Isaac Hayes created history by his 1969 release “Hot Buttered Soul” in which he mixed soul with psychedelia in the first full-length album. Breakiong numerous rules for black people to create music, like singles-only mandate, the album consisted of four full length tracks and inspired many artists for decades like Tupac, Biggie Smalls and Wu-Tang Clan. This album was released by Stax Records, who faced a disaster after the death of its star singer Redding in a plane crash. Sometimes after, Stax canceled its distribution ties with Atlantic Records and lost its back catalogues.
To revive, Al Bell, the label chief instructed all singers to record solo albums. Hayes took this opportunity to create his new album. “I didn’t give a damn it if didn’t sell; I was going for the true, artistic side,” Hayes told Rob Bowman, the author of “Soulsville USA: The Story of Stax Records.” “I had the opportunity to express myself, no holds barred. What I had to say there couldn’t be said in two minutes and 30 seconds.”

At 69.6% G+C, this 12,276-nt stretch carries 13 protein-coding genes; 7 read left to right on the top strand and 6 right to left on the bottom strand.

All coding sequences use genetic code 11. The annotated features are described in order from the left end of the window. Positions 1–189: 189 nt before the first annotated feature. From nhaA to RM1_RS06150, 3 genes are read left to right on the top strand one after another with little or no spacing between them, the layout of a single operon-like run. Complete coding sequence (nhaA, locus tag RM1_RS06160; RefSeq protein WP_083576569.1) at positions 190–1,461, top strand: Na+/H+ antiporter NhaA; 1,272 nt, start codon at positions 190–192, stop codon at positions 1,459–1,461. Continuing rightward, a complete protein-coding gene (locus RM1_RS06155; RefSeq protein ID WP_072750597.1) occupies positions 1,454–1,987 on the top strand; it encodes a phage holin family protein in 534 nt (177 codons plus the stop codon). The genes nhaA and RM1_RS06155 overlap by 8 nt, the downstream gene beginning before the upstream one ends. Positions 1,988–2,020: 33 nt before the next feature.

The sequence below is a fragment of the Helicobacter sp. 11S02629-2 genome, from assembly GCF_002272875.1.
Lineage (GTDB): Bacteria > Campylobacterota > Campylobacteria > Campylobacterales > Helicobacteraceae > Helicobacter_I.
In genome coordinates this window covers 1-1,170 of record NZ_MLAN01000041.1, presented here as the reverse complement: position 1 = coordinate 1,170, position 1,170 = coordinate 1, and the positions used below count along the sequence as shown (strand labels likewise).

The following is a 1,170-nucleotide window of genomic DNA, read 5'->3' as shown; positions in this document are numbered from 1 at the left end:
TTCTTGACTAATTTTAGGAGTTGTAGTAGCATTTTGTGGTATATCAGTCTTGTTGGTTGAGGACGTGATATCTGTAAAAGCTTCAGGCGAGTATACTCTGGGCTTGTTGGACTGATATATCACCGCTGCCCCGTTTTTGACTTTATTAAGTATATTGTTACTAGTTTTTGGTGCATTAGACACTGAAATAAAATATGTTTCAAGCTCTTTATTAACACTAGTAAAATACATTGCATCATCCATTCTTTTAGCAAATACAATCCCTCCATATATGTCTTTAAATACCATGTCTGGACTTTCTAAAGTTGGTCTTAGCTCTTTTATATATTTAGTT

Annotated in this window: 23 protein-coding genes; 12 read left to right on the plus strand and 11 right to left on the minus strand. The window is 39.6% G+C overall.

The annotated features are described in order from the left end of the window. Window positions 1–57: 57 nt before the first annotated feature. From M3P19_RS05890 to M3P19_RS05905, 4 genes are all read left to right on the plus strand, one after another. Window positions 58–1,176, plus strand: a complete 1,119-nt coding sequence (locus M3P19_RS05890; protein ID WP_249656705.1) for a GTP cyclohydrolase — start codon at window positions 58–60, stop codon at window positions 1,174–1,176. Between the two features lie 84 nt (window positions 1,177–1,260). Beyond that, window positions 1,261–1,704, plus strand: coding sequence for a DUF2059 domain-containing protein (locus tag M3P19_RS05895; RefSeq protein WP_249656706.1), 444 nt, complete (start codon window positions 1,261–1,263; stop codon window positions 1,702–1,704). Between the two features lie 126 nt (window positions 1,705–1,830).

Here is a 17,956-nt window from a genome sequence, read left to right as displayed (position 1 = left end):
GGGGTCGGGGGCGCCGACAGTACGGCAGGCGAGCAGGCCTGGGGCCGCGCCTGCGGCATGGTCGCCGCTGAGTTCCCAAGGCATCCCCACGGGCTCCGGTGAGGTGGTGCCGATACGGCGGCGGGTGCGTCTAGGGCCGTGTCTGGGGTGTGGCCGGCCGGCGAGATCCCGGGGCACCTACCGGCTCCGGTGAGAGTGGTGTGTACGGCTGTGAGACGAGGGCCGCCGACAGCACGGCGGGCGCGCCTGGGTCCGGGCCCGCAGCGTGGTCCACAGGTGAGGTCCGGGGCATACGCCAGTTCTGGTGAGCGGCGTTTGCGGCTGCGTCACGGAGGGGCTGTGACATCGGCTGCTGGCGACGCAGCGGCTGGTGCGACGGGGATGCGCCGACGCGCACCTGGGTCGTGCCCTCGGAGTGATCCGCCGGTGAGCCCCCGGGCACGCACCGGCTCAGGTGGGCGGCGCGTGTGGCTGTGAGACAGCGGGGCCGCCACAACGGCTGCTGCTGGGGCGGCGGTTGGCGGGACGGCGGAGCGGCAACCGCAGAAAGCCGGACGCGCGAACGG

The songs on “Hot Buttered Soul” included a 19-minute song; Jimmy Webb’s “By the Time I Get to Phoenix,” a 12-minute Bacharach-David hit “Walk on By,” and a 10-minute original piece, “Hyperbolicsyllabicsesquedalymistic.” Hayes shocked the tunes with the psychedelic guitar distortions of a then teenaged Michael Toles. Craft Recordings has reissued the album on February 23 along with some other tracks of Hayes, as reported by The Guardian.